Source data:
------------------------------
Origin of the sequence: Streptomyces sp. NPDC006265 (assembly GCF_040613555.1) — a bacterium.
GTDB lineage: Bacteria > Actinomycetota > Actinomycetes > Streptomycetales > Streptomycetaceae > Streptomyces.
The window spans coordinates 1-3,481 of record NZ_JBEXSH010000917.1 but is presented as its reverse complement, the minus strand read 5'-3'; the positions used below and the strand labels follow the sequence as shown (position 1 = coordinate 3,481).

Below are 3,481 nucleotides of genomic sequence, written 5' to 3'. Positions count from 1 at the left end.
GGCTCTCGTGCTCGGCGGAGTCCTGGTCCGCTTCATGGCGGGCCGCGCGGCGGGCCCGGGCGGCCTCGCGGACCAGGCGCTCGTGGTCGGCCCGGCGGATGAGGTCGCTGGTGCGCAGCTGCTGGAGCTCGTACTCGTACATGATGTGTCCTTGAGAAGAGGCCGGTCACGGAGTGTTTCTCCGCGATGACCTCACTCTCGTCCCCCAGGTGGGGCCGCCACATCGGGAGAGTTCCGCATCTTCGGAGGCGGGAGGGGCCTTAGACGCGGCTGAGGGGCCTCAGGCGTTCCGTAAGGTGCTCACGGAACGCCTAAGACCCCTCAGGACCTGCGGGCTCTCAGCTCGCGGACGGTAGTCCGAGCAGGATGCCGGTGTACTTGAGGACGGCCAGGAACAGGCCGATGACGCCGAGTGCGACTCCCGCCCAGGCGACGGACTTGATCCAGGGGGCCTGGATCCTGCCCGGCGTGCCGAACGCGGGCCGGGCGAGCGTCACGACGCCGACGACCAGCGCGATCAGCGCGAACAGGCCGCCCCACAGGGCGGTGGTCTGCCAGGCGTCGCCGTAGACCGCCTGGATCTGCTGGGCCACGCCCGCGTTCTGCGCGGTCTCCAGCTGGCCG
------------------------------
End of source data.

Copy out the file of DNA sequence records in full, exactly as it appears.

Origin of the sequence: Streptomyces sp. NPDC006265 (assembly GCF_040613555.1) — a bacterium.
GTDB lineage: Bacteria > Actinomycetota > Actinomycetes > Streptomycetales > Streptomycetaceae > Streptomyces.
The window spans coordinates 1-3,481 of record NZ_JBEXSH010000917.1 but is presented as its reverse complement, the minus strand read 5'-3'; the positions used below and the strand labels follow the sequence as shown (position 1 = coordinate 3,481).

Below are 3,481 nucleotides of genomic sequence, written 5' to 3'. Positions count from 1 at the left end.
GGCTCTCGTGCTCGGCGGAGTCCTGGTCCGCTTCATGGCGGGCCGCGCGGCGGGCCCGGGCGGCCTCGCGGACCAGGCGCTCGTGGTCGGCCCGGCGGATGAGGTCGCTGGTGCGCAGCTGCTGGAGCTCGTACTCGTACATGATGTGTCCTTGAGAAGAGGCCGGTCACGGAGTGTTTCTCCGCGATGACCTCACTCTCGTCCCCCAGGTGGGGCCGCCACATCGGGAGAGTTCCGCATCTTCGGAGGCGGGAGGGGCCTTAGACGCGGCTGAGGGGCCTCAGGCGTTCCGTAAGGTGCTCACGGAACGCCTAAGACCCCTCAGGACCTGCGGGCTCTCAGCTCGCGGACGGTAGTCCGAGCAGGATGCCGGTGTACTTGAGGACGGCCAGGAACAGGCCGATGACGCCGAGTGCGACTCCCGCCCAGGCGACGGACTTGATCCAGGGGGCCTGGATCCTGCCCGGCGTGCCGAACGCGGGCCGGGCGAGCGTCACGACGCCGACGACCAGCGCGATCAGCGCGAACAGGCCGCCCCACAGGGCGGTGGTCTGCCAGGCGTCGCCGTAGACCGCCTGGATCTGCTGGGCCACGCCCGCGTTCTGCGCGGTCTCCAGCTGGCCG